If I bought ne furniture when I moved into my apartment 3 months ago and now I’m told there are bed bugs, who is responsible and what are my rights?

Get Legal Help Today

 Secured with SHA-256 Encryption

If I bought ne furniture when I moved into my apartment 3 months ago and now I’m told there are bed bugs, who is responsible and what are my rights?

Asked on July 2, 2015 under Real Estate Law, Florida

Answers:

SJZ, Member, New York Bar / FreeAdvice Contributing Attorney

Answered 5 years ago | Contributor

Possibly no one is responsible: the landlord *might* be responsible if you can show that they do not exterminate regularly or at reasonable intervals, and/or that they ignored (have not responded) to a known bedbug outbreak in the building of which they are provably aware. But if the landlord does take reasonable (not perfect--just reasonable) steps to avoid or deal with pest infestations, they are not responsible for those infestations that do happen--sometimes even clean tenants and clean buildings get pests (e.g. bedbugs) without it being anyone's fault and the law accepts that. You'd have to show landlord fault in some way to hold the building liable for your bedbugs (e.g. the cost to clean or replace furniture). This is in regards to holding them liable for any costs or losses you have incurred.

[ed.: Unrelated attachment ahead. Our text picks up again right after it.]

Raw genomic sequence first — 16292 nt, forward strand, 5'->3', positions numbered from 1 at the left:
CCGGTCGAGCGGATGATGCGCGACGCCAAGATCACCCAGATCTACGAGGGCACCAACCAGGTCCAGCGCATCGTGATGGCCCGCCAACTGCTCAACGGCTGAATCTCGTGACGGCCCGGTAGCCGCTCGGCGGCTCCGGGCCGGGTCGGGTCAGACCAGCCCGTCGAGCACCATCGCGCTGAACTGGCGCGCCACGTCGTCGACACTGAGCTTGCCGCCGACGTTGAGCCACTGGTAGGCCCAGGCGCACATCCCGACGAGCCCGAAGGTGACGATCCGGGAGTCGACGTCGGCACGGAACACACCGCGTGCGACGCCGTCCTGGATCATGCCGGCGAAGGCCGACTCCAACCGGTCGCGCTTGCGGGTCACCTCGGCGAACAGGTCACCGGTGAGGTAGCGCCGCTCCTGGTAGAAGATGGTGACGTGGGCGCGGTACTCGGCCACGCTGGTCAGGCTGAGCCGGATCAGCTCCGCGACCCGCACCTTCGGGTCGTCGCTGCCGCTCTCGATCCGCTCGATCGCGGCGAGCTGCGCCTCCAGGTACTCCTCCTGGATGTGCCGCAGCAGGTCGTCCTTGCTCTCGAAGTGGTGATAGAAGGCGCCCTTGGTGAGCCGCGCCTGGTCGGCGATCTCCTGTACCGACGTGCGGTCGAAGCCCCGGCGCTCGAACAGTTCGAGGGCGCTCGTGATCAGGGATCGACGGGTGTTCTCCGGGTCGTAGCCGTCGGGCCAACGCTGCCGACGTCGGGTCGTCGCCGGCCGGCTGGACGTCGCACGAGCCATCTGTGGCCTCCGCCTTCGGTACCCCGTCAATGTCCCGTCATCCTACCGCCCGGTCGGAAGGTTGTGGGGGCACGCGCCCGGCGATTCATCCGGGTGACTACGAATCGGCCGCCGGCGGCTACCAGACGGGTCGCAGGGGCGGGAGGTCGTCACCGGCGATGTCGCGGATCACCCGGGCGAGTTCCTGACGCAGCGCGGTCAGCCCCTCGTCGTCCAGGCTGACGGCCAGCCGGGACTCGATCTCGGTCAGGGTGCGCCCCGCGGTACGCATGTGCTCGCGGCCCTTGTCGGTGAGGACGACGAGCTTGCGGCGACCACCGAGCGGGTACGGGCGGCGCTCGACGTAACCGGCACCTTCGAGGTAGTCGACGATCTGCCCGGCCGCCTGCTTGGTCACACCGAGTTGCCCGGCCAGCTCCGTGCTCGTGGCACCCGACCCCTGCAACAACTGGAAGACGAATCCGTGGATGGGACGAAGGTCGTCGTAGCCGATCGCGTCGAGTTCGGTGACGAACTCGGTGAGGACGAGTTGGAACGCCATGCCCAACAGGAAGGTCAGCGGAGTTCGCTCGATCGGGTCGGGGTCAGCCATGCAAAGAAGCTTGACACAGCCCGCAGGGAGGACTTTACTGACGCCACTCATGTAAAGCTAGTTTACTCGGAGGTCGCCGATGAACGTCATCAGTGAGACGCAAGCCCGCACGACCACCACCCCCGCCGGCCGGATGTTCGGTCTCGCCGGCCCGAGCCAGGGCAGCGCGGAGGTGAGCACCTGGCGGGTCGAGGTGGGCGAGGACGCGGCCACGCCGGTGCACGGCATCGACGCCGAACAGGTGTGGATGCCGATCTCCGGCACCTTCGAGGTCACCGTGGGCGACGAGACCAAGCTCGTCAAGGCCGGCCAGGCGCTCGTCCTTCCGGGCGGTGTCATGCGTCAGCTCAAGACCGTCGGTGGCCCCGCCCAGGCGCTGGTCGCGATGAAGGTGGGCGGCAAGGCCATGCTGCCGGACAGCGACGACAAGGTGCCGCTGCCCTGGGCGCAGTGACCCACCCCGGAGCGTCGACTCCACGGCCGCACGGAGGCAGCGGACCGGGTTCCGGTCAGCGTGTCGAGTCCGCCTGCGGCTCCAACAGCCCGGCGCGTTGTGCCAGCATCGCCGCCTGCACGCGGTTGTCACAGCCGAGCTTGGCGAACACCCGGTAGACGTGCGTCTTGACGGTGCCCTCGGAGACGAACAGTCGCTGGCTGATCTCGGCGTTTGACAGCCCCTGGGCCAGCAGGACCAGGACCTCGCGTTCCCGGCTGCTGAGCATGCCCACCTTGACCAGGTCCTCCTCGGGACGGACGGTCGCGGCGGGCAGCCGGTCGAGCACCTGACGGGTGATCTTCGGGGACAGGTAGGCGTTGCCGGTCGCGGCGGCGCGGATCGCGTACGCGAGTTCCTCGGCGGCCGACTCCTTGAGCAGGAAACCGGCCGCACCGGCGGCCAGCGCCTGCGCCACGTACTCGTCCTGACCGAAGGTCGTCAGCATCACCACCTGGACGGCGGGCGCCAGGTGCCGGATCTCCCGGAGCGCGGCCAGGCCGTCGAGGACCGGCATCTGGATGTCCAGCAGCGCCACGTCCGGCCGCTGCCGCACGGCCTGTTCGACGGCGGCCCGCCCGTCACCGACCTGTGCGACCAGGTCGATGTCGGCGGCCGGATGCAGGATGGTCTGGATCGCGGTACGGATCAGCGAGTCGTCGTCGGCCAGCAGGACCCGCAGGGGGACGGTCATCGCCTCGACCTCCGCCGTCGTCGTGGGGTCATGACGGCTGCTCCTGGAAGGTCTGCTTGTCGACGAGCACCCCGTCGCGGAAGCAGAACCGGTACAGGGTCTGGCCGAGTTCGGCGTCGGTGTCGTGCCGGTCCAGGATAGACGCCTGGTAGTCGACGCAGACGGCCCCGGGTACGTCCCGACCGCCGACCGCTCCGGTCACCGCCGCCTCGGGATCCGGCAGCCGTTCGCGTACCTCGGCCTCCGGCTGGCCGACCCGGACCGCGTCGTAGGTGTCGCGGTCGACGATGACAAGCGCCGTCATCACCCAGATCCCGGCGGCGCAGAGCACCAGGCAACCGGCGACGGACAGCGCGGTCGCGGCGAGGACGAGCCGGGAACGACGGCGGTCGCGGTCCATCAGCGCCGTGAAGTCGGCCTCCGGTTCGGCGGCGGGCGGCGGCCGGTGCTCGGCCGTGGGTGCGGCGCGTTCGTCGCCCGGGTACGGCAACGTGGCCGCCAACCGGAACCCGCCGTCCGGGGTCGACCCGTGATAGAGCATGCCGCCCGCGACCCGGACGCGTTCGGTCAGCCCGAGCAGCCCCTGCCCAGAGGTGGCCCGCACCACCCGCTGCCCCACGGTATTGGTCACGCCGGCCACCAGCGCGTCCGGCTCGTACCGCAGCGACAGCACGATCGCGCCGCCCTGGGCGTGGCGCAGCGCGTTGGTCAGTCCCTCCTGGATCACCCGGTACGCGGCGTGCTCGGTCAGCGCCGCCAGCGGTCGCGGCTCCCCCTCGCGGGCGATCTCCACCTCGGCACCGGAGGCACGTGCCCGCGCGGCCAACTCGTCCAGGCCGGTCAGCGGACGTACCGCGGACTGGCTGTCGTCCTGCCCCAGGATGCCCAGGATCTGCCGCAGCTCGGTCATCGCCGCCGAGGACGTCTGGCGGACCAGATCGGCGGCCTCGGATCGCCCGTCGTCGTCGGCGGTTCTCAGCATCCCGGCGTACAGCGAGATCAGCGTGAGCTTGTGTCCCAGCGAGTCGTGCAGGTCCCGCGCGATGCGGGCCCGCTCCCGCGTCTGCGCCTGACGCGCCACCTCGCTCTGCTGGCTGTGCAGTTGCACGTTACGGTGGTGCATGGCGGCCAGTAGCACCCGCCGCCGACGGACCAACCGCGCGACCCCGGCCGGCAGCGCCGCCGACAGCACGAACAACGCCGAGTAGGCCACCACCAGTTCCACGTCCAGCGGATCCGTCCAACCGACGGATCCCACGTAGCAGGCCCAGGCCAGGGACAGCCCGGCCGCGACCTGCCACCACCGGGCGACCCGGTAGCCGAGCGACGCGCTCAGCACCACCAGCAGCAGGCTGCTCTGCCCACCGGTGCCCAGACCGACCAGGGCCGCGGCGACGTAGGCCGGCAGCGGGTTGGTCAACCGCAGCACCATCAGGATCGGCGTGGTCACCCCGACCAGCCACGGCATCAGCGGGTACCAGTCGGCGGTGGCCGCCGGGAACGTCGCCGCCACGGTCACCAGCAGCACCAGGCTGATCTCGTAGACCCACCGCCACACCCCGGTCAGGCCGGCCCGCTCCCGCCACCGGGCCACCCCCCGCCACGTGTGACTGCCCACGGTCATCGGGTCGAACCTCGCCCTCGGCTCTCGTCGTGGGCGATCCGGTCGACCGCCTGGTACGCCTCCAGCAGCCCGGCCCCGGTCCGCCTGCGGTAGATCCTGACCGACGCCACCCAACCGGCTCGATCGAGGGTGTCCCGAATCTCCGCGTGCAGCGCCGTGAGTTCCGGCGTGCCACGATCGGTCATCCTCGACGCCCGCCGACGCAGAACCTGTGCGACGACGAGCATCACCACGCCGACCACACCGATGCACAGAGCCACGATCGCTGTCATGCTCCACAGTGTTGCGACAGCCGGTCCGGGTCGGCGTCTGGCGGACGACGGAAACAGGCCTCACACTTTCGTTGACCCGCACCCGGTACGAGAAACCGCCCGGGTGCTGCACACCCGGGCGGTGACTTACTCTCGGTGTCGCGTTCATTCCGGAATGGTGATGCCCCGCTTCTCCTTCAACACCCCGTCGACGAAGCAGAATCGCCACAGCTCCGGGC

You are, however, on a forward-looking basis entitled to have the landlord deal with the current problem within a reasonable amount of time after you notify them of it. If they do not take steps to deal with the current infestation--and again, within a "reasonable" time frame, which could be days or even a week, week-and-half if they try to get an exterminator but the exterminator is booked up--then you may be entitled to withhold rent until the problem is addressed.


IMPORTANT NOTICE: The Answer(s) provided above are for general information only. The attorney providing the answer was not serving as the attorney for the person submitting the question or in any attorney-client relationship with such person. Laws may vary from state to state, and sometimes change. Tiny variations in the facts, or a fact not set forth in a question, often can change a legal outcome or an attorney's conclusion. Although AttorneyPages.com has verified the attorney was admitted to practice law in at least one jurisdiction, he or she may not be authorized to practice law in the jurisdiction referred to in the question, nor is he or she necessarily experienced in the area of the law involved. Unlike the information in the Answer(s) above, upon which you should NOT rely, for personal advice you can rely upon we suggest you retain an attorney to represent you.

Get Legal Help Today

Find the right lawyer for your legal issue.

 Secured with SHA-256 Encryption